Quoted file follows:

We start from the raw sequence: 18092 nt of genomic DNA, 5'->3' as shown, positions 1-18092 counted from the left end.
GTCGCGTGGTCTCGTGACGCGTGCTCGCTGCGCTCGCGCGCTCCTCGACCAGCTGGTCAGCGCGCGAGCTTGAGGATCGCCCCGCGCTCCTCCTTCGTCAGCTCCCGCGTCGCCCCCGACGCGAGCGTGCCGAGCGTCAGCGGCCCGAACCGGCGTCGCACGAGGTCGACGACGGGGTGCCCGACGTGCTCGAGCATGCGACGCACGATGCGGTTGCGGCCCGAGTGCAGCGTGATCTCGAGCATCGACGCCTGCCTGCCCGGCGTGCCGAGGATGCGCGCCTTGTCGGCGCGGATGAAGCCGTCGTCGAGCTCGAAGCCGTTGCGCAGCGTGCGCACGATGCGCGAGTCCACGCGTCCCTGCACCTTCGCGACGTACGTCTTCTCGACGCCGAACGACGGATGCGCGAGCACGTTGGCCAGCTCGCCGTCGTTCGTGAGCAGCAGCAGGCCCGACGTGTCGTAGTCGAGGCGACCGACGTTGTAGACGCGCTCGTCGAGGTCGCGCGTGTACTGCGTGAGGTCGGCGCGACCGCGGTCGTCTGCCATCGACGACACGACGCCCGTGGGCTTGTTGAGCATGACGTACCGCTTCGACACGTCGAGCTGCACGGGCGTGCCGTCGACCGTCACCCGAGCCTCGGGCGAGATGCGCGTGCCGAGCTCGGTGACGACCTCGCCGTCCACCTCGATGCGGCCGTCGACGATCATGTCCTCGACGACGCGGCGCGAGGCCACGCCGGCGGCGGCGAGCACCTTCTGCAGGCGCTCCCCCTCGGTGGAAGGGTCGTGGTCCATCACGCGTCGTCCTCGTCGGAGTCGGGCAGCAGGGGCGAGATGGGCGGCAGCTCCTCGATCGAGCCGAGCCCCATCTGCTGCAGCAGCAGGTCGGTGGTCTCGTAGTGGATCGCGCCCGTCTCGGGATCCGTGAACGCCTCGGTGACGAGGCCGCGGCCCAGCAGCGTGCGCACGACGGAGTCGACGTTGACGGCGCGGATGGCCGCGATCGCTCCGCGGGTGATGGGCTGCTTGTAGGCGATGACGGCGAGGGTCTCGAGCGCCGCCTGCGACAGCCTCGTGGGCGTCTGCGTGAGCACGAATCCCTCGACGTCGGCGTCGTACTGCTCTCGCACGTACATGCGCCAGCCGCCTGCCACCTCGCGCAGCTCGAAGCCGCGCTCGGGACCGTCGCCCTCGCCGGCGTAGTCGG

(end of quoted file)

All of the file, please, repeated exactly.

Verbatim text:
We start from the raw sequence: 18092 nt of genomic DNA, 5'->3' as shown, positions 1-18092 counted from the left end.
GTCGCGTGGTCTCGTGACGCGTGCTCGCTGCGCTCGCGCGCTCCTCGACCAGCTGGTCAGCGCGCGAGCTTGAGGATCGCCCCGCGCTCCTCCTTCGTCAGCTCCCGCGTCGCCCCCGACGCGAGCGTGCCGAGCGTCAGCGGCCCGAACCGGCGTCGCACGAGGTCGACGACGGGGTGCCCGACGTGCTCGAGCATGCGACGCACGATGCGGTTGCGGCCCGAGTGCAGCGTGATCTCGAGCATCGACGCCTGCCTGCCCGGCGTGCCGAGGATGCGCGCCTTGTCGGCGCGGATGAAGCCGTCGTCGAGCTCGAAGCCGTTGCGCAGCGTGCGCACGATGCGCGAGTCCACGCGTCCCTGCACCTTCGCGACGTACGTCTTCTCGACGCCGAACGACGGATGCGCGAGCACGTTGGCCAGCTCGCCGTCGTTCGTGAGCAGCAGCAGGCCCGACGTGTCGTAGTCGAGGCGACCGACGTTGTAGACGCGCTCGTCGAGGTCGCGCGTGTACTGCGTGAGGTCGGCGCGACCGCGGTCGTCTGCCATCGACGACACGACGCCCGTGGGCTTGTTGAGCATGACGTACCGCTTCGACACGTCGAGCTGCACGGGCGTGCCGTCGACCGTCACCCGAGCCTCGGGCGAGATGCGCGTGCCGAGCTCGGTGACGACCTCGCCGTCCACCTCGATGCGGCCGTCGACGATCATGTCCTCGACGACGCGGCGCGAGGCCACGCCGGCGGCGGCGAGCACCTTCTGCAGGCGCTCCCCCTCGGTGGAAGGGTCGTGGTCCATCACGCGTCGTCCTCGTCGGAGTCGGGCAGCAGGGGCGAGATGGGCGGCAGCTCCTCGATCGAGCCGAGCCCCATCTGCTGCAGCAGCAGGTCGGTGGTCTCGTAGTGGATCGCGCCCGTCTCGGGATCCGTGAACGCCTCGGTGACGAGGCCGCGGCCCAGCAGCGTGCGCACGACGGAGTCGACGTTGACGGCGCGGATGGCCGCGATCGCTCCGCGGGTGATGGGCTGCTTGTAGGCGATGACGGCGAGGGTCTCGAGCGCCGCCTGCGACAGCCTCGTGGGCGTCTGCGTGAGCACGAATCCCTCGACGTCGGCGTCGTACTGCTCTCGCACGTACATGCGCCAGCCGCCTGCCACCTCGCGCAGCTCGAAGCCGCGCTCGGGACCGTCGCCCTCGCCGGCGTAGTCGG